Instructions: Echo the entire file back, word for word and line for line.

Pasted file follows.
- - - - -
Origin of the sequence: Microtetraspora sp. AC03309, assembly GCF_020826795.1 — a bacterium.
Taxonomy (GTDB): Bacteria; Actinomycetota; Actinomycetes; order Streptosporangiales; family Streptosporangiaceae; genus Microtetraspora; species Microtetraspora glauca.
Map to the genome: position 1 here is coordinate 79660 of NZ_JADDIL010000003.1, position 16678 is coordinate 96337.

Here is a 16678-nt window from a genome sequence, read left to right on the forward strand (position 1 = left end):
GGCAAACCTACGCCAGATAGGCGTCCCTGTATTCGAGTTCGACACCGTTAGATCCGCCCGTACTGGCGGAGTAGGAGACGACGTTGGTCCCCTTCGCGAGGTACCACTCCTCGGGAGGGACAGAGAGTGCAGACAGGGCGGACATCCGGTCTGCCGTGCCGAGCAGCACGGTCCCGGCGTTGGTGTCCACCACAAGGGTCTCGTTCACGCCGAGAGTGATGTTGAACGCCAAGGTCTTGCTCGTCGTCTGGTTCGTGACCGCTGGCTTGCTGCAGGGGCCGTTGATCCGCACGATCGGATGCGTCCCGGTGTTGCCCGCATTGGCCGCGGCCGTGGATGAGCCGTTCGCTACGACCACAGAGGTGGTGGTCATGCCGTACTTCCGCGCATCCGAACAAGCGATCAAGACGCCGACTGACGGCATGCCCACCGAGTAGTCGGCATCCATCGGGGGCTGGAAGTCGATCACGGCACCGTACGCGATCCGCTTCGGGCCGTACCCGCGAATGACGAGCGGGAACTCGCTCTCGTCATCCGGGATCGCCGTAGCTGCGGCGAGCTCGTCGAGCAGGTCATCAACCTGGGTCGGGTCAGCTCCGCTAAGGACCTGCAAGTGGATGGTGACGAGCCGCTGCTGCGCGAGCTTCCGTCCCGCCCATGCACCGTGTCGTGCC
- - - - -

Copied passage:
Origin of the sequence: Microtetraspora sp. AC03309, assembly GCF_020826795.1 — a bacterium.
Taxonomy (GTDB): Bacteria; Actinomycetota; Actinomycetes; order Streptosporangiales; family Streptosporangiaceae; genus Microtetraspora; species Microtetraspora glauca.
Map to the genome: position 1 here is coordinate 79660 of NZ_JADDIL010000003.1, position 16678 is coordinate 96337.

Here is a 16678-nt window from a genome sequence, read left to right on the forward strand (position 1 = left end):
GGCAAACCTACGCCAGATAGGCGTCCCTGTATTCGAGTTCGACACCGTTAGATCCGCCCGTACTGGCGGAGTAGGAGACGACGTTGGTCCCCTTCGCGAGGTACCACTCCTCGGGAGGGACAGAGAGTGCAGACAGGGCGGACATCCGGTCTGCCGTGCCGAGCAGCACGGTCCCGGCGTTGGTGTCCACCACAAGGGTCTCGTTCACGCCGAGAGTGATGTTGAACGCCAAGGTCTTGCTCGTCGTCTGGTTCGTGACCGCTGGCTTGCTGCAGGGGCCGTTGATCCGCACGATCGGATGCGTCCCGGTGTTGCCCGCATTGGCCGCGGCCGTGGATGAGCCGTTCGCTACGACCACAGAGGTGGTGGTCATGCCGTACTTCCGCGCATCCGAACAAGCGATCAAGACGCCGACTGACGGCATGCCCACCGAGTAGTCGGCATCCATCGGGGGCTGGAAGTCGATCACGGCACCGTACGCGATCCGCTTCGGGCCGTACCCGCGAATGACGAGCGGGAACTCGCTCTCGTCATCCGGGATCGCCGTAGCTGCGGCGAGCTCGTCGAGCAGGTCATCAACCTGGGTCGGGTCAGCTCCGCTAAGGACCTGCAAGTGGATGGTGACGAGCCGCTGCTGCGCGAGCTTCCGTCCCGCCCATGCACCGTGTCGTGCC